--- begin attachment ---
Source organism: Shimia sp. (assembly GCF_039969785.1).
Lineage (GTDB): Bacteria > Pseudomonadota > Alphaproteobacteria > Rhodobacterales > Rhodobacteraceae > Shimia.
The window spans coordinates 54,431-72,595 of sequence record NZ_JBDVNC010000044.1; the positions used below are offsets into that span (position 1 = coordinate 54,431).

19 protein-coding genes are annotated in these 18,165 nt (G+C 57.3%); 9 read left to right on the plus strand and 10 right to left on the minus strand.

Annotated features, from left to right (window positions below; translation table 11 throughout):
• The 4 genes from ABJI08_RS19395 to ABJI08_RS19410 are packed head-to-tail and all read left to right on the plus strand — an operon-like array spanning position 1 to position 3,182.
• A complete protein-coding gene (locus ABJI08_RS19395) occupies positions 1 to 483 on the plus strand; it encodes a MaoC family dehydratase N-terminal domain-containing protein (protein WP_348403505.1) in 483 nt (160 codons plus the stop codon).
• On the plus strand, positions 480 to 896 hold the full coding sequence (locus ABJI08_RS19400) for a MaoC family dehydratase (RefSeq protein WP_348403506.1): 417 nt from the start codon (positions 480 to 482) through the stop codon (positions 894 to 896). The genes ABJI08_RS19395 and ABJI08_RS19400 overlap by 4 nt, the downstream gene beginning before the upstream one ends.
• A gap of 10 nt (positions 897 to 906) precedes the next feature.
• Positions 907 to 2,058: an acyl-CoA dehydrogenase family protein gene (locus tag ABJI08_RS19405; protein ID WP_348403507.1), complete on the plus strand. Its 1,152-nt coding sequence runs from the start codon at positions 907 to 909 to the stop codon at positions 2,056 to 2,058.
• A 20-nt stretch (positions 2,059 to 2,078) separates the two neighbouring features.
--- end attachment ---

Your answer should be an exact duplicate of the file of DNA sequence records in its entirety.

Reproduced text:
Source organism: Shimia sp. (assembly GCF_039969785.1).
Lineage (GTDB): Bacteria > Pseudomonadota > Alphaproteobacteria > Rhodobacterales > Rhodobacteraceae > Shimia.
The window spans coordinates 54,431-72,595 of sequence record NZ_JBDVNC010000044.1; the positions used below are offsets into that span (position 1 = coordinate 54,431).

19 protein-coding genes are annotated in these 18,165 nt (G+C 57.3%); 9 read left to right on the plus strand and 10 right to left on the minus strand.

Annotated features, from left to right (window positions below; translation table 11 throughout):
• The 4 genes from ABJI08_RS19395 to ABJI08_RS19410 are packed head-to-tail and all read left to right on the plus strand — an operon-like array spanning position 1 to position 3,182.
• A complete protein-coding gene (locus ABJI08_RS19395) occupies positions 1 to 483 on the plus strand; it encodes a MaoC family dehydratase N-terminal domain-containing protein (protein WP_348403505.1) in 483 nt (160 codons plus the stop codon).
• On the plus strand, positions 480 to 896 hold the full coding sequence (locus ABJI08_RS19400) for a MaoC family dehydratase (RefSeq protein WP_348403506.1): 417 nt from the start codon (positions 480 to 482) through the stop codon (positions 894 to 896). The genes ABJI08_RS19395 and ABJI08_RS19400 overlap by 4 nt, the downstream gene beginning before the upstream one ends.
• A gap of 10 nt (positions 897 to 906) precedes the next feature.
• Positions 907 to 2,058: an acyl-CoA dehydrogenase family protein gene (locus tag ABJI08_RS19405; protein ID WP_348403507.1), complete on the plus strand. Its 1,152-nt coding sequence runs from the start codon at positions 907 to 909 to the stop codon at positions 2,056 to 2,058.
• A 20-nt stretch (positions 2,059 to 2,078) separates the two neighbouring features.